I have come across this quite a few times in my career, most recently in clustered database servers.  Sometimes these outages can be so severe that even very lightweight monitoring software like sar and Xymon (formerly known as Hobbit and Big Brother) can be taken out of action.  In the past I have resorted to using a loop to save the output of the command top to a file every 30 seconds, hoping to catch an event, but that is ugly for so many reasons.

SQLite to the rescue

SQLite is a serverless implementation of SQL.  It is a tiny binary—less than 50 kbyte on Mac OS X—and it stores its data in a file.  The way SQLite helps us here is that it allows us to store the data and analyse and/or trim it using all sorts of criteria.

So first create the database file:

sqlite3 storetops.sqlite3

That will give you a sqlite> prompt at which you can type this:

CREATE TABLE savetop (
HostName TEXT, -- So we know which host this data came from
DateAndTime TEXT,
Load REAL,
TopProcesses TEXT
) ;

Type .quit to exit.  (SQL professionals will balk at my not using the DATETIME type, but SQLite contains no such data type.)  You next want to write a simple script which will write to that at intervals of, say, 30 seconds.  I’ve written a basic performance-monitoring script which you can use on Linux or MacOS X.

Here is a sample of data I collected on my Mac:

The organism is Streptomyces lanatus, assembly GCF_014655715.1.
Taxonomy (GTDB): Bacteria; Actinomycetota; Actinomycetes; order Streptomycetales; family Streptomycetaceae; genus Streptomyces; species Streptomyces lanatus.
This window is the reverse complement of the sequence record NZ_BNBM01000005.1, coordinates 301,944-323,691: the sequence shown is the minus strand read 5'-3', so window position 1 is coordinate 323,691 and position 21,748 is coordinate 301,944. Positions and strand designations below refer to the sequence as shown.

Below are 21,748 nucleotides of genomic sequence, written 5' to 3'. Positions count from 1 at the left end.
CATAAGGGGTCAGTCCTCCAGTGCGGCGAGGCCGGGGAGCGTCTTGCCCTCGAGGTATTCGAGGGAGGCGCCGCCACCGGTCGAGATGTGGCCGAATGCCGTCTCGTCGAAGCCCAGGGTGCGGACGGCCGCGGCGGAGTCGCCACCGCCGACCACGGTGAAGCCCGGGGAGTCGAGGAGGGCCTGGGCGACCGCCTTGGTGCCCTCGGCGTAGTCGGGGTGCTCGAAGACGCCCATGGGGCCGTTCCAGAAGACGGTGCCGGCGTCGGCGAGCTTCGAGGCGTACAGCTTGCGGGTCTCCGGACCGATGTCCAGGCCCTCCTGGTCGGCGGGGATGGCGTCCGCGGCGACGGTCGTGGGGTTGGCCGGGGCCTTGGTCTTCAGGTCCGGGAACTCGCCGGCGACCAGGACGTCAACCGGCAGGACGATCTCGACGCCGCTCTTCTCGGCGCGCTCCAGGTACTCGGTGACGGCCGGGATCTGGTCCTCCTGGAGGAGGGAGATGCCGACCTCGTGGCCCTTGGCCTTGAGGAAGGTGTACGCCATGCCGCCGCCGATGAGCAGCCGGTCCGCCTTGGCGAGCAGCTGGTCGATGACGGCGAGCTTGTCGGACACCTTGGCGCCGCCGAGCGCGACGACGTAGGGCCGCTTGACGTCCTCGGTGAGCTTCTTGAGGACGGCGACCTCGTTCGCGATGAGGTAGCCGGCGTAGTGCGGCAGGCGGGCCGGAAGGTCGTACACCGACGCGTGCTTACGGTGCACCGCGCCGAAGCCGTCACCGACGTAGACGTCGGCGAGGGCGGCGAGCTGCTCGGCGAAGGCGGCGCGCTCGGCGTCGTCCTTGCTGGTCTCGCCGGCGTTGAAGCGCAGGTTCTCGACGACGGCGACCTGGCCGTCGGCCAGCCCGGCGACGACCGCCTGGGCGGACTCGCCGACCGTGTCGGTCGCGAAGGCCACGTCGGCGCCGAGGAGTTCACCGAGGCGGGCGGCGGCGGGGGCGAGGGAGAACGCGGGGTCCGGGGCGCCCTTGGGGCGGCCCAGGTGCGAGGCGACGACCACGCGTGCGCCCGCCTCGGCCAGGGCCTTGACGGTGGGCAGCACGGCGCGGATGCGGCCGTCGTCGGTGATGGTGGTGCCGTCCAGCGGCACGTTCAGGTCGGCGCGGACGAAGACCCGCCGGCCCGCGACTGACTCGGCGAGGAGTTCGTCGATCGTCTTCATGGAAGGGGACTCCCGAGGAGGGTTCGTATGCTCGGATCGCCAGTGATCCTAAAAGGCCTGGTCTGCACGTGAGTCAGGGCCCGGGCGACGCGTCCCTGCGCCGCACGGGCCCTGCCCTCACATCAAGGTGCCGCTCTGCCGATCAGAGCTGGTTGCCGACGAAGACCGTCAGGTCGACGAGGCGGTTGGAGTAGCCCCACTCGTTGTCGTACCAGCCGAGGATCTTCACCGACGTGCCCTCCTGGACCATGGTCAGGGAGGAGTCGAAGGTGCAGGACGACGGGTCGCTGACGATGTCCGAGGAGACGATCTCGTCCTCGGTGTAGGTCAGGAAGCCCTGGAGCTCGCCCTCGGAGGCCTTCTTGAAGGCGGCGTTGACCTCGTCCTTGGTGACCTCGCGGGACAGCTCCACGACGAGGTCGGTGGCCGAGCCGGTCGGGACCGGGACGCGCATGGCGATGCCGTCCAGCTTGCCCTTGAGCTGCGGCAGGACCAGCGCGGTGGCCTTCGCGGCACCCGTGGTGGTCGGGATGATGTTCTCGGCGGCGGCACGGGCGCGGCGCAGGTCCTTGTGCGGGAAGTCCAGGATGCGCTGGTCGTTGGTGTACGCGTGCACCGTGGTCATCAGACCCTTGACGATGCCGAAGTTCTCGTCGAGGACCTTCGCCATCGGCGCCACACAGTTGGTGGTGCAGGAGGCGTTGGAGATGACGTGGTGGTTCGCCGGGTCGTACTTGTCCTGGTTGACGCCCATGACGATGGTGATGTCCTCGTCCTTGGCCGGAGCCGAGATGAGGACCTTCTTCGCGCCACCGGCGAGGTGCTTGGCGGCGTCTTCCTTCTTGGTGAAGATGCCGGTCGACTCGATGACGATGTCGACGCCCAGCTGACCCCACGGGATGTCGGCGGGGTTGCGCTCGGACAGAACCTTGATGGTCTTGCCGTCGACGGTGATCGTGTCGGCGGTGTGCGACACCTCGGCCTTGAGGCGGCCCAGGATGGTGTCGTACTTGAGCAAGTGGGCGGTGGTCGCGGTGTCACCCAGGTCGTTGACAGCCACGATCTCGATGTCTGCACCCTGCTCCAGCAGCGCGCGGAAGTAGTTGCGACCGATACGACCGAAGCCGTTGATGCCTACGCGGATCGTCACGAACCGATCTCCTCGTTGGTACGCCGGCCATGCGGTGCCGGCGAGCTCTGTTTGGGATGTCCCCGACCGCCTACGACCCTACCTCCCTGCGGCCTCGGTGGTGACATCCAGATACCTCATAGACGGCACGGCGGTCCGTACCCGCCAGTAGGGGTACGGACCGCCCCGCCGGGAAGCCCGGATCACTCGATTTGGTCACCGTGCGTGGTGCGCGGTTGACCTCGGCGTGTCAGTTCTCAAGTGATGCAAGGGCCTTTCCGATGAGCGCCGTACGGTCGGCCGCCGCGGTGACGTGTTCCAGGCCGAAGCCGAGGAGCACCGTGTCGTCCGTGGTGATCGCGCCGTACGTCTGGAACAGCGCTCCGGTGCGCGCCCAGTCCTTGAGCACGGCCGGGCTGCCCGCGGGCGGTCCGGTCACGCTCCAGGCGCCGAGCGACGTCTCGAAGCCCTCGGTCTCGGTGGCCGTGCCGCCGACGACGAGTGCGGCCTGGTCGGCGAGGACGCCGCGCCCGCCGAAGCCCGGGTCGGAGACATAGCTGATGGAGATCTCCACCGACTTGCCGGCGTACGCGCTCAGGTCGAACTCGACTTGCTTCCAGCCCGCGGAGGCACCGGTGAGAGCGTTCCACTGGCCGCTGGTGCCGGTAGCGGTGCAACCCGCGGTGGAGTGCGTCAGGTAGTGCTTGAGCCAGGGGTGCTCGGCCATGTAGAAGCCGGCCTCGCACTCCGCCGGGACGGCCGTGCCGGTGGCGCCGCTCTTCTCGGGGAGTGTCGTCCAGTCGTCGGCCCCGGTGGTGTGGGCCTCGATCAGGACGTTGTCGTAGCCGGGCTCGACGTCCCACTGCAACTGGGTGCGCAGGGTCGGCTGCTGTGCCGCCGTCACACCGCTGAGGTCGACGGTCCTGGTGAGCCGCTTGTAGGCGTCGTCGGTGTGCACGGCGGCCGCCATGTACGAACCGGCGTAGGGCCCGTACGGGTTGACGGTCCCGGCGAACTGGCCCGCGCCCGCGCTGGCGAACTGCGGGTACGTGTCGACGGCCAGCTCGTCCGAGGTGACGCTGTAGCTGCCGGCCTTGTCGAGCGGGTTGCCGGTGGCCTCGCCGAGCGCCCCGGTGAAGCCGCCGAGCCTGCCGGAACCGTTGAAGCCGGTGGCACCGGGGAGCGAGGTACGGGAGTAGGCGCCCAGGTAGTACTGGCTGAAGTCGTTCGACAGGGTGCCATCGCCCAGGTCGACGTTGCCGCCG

sqlite> SELECT HostName,DateAndTime,Load FROM savetop ;
vger|2012-09-03 19:51:30|0.93
vger|2012-09-03 19:51:43|1.3
vger|2012-09-03 19:51:55|1.17
vger|2012-09-03 19:52:08|1.79
vger|2012-09-03 19:52:20|1.66
vger|2012-09-03 19:52:33|1.44
vger|2012-09-03 19:52:45|1.22
vger|2012-09-03 19:52:57|1.34
vger|2012-09-03 19:53:10|1.36
vger|2012-09-03 19:53:22|1.23
vger|2012-09-03 22:10:11|1.06
vger|2012-09-03 22:10:24|1.59
vger|2012-09-03 22:10:36|1.46
vger|2012-09-03 22:10:49|1.24
vger|2012-09-03 22:11:01|1.2
vger|2012-09-03 22:11:13|1.01
vger|2012-09-03 22:11:26|1.38
vger|2012-09-03 22:11:38|1.48
vger|2012-09-03 22:11:51|1.33
vger|2012-09-03 22:12:03|1.71

If there is an item of interest I can examine its top processes:

SELECT TopProcesses FROM savetop WHERE DateAndTime='2012-09-03 22:10:36' ;

Suppose I want to count the number of events where the load was greater than 1.4:

sqlite> SELECT COUNT(HostName) FROM savetop WHERE Load>1.4 ;

Of course this is artificial—normally we are looking at much higher high loads—however it illustrates the advantage of this approach.  If you are monitoring over a long period it’s likely the SQLite file will get very large but that is also very easy to remedy:

sqlite> SELECT COUNT(HostName) FROM savetop ;
sqlite> DELETE FROM savetop WHERE Load<1.4 ;
sqlite> SELECT COUNT(HostName) FROM savetop ;

Use of load rather than CPU usage

While this is beyond the immediate scope of this post, some of you might be wondering why I am using load instead of CPU usage.  Most operating systems (including Windows) have built-in strategies for handing CPU hogs, for instance in Linux and Unix the process priority for a CPU hog is automatically downgraded.  The result is a server whose CPU is flat out can be still quite usable.  Load—which represents the number of processes waiting to execute—is a much more reliable indicator of a server in distress.  High load can be caused by too many processes trying to access the CPUs and/or I/O delays, which in turn can be caused by busy or slow disks.  On Solaris and Windows you can determine if a server is CPU-bound by checking the percentage of time runnable processes (those not waiting for I/O or sleeping for other reasons) are waiting for CPUs; if this is higher than, say, 5% then the server is CPU-bound.